Oceanites oceanicus (Wilson's Storm-Petrel)1
Protomyctophum choriodon (Lanternfish)1
Thunnus albacares (Yellowfin-tuna)1
Thyrsites atun (snake mackerel)2

Predators

Aethia psittacula (Parakeet Auklet)[5]
Aethia pusilla (Least Auklet)[5]
Alle alle (Little Auk)[5]
Arctocephalus forsteri (Australasian Fur Seal)[7]
Brachyramphus brevirostris (Kittlitz's Murrelet)[5]
Brachyramphus marmoratus (Marbled Murrelet)[5]
Brachyramphus perdix (Long-billed Murrelet)[5]
Cepphus carbo (Spectacled Guillemot)[5]
Cepphus columba (Pigeon Guillemot)[5]
Chroicocephalus saundersi (Saunders's Gull)[5]
Cyttus traversi (horsehead)[5]
Diomedea epomophora (Royal Albatross)[8]
Diomedea sanfordi (Northern Royal Albatross)[9]
Dipturus innominatus (Smooth skate)[10]
Eudyptes pachyrhynchus (Fiordland Penguin)[5]
Eudyptes robustus (Snares Penguin)[5]
Eudyptes sclateri (Erect-crested Penguin)[5]
Eudyptula minor (Fairy Penguin)[5]
Fratercula arctica (Atlantic Puffin)[5]
Fratercula cirrhata (Tufted Puffin)[5]
Fratercula corniculata (Horned Puffin)[5]
Fulmarus glacialis (Northern Fulmar)[5]
Genypterus blacodes (Rock ling)[3]
Helicolenus percoides (Sea perch)[5]
Hydroprogne caspia (Caspian Tern)[5]
Ichthyaetus ichthyaetus (Great Black-headed Gull)[5]
Ichthyaetus relictus (Relict Gull)[5]
Larus canus (Mew Gull)[5]
Larus hyperboreus (Glaucous Gull)[5]
Lepidopus caudatus (Southern frostfish)[3]
Macruronus novaezelandiae (Whiptail hake)[3]
Megadyptes antipodes (Yellow-eyed Penguin)[11]
Merluccius australis (Whiting)[12]
Microcarbo coronatus (Crowned Cormorant)[5]
Morus bassanus (Northern Gannet)[5]
Morus serrator (Australasian Gannet)[5]
Onychoprion aleuticus (Aleutian Tern)[5]
Pagophila eburnea (Ivory Gull)[5]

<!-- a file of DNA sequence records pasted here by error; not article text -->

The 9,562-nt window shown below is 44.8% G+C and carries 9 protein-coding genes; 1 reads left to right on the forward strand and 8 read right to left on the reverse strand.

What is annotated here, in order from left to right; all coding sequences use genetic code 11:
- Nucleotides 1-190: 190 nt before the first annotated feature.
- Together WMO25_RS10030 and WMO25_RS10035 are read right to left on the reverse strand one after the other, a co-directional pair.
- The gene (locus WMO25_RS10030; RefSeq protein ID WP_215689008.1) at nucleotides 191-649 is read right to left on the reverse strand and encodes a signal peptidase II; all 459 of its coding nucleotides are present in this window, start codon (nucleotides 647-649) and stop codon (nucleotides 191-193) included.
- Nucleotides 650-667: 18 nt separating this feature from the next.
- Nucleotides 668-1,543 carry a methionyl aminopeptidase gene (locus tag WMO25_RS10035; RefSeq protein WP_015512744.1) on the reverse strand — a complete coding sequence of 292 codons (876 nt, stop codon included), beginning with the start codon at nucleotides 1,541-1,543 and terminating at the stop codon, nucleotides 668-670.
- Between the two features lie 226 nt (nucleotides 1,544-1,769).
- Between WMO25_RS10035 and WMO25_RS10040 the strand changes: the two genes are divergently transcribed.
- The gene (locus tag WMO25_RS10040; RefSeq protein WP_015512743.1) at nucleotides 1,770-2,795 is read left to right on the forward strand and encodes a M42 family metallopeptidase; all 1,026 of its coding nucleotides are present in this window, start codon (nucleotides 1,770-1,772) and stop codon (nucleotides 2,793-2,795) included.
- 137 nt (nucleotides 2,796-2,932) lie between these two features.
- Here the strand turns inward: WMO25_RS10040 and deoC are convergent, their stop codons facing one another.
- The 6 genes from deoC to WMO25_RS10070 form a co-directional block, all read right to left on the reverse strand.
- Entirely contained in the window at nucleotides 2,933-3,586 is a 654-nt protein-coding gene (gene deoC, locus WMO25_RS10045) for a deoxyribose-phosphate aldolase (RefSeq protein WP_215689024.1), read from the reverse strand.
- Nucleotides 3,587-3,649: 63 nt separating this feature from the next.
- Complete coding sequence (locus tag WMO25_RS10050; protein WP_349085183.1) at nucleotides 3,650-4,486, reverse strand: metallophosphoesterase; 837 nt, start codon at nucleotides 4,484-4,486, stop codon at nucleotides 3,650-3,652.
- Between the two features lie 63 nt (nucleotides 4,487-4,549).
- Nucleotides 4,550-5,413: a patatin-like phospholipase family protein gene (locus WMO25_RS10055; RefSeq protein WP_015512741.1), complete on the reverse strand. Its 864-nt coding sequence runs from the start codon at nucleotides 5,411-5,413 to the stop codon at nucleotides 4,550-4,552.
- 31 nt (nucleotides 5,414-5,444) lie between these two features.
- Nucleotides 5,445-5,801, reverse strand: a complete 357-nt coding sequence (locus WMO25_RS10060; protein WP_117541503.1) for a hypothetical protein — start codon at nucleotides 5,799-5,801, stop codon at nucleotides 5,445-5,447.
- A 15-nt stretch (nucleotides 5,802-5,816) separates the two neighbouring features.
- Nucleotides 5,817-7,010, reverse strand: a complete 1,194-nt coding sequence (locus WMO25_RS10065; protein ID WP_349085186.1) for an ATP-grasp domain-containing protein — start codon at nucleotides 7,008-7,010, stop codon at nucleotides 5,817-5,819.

Phalacrocorax aristotelis (Shag)[5]
Phalacrocorax auritus (Double-crested Cormorant)[5]
Phalacrocorax carbo (Great Cormorant)[5]
Phalacrocorax pelagicus (Pelagic Cormorant)[5]
Phocarctos hookeri (New Zealand Sealion)[13]
Rissa tridactyla (Black-legged Kittiwake)[5]
Spheniscus magellanicus (Magellanic Penguin)[5]
Stercorarius parasiticus (Parasitic Jaeger)[5]
Sterna forsteri (Forster's Tern)[5]
Sterna hirundo (Common Tern)[5]
Sternula albifrons (Little Tern)[5]
Sternula antillarum (Least Tern)[5]
Synthliboramphus antiquus (Ancient Murrelet)[5]
Synthliboramphus wumizusume (Japanese Murrelet)[5]
Thalassarche bulleri (Buller's Albatross)[14]
Thalassarche cauta (Shy Albatross)[5]
Thalassarche eremita (Chatham Albatross)[5]
Thalassarche melanophris (Black-browed Albatross)[5]
Thalassarche salvini (Salvin's Albatross)[5]
Thalasseus bernsteini (Chinese Crested Tern)[5]
Uria aalge (Common Murre)[5]
Uria lomvia (Thick-billed Murre)[5]
Xema sabini (Sabine's Gull)[5]

Providers

Parasite of 
Anisakis simplex[5]
Contracaecum aduncum[5]
Corynosoma strumosum[5]
Derogenes varicus[5]
Gonocerca phycidis[5]
Hepatoxylon trichiuri[5]
Mixonybelinia beveridgei[5]
Pseudoterranova decipiens[5]
Sphyriocephalus tergestinus[5]
Tentacularia coryphaenae[5]
Tubulovesicula angusticauda[5]

Consumers

Parasitized by 
Anisakis simplex[15]
Capillostrongyloides tasmanica <Unverified Name>[15]
Corynosoma strumosum[15]
Gonocerca phycidis[15]
Hepatoxylon trichiuri[15]
Hysterothylacium tasmaniense <Unverified Name>[15]
Mixonybelinia beveridgei[15]
Myxonybelinia beveridgei <Unverified Name>[16]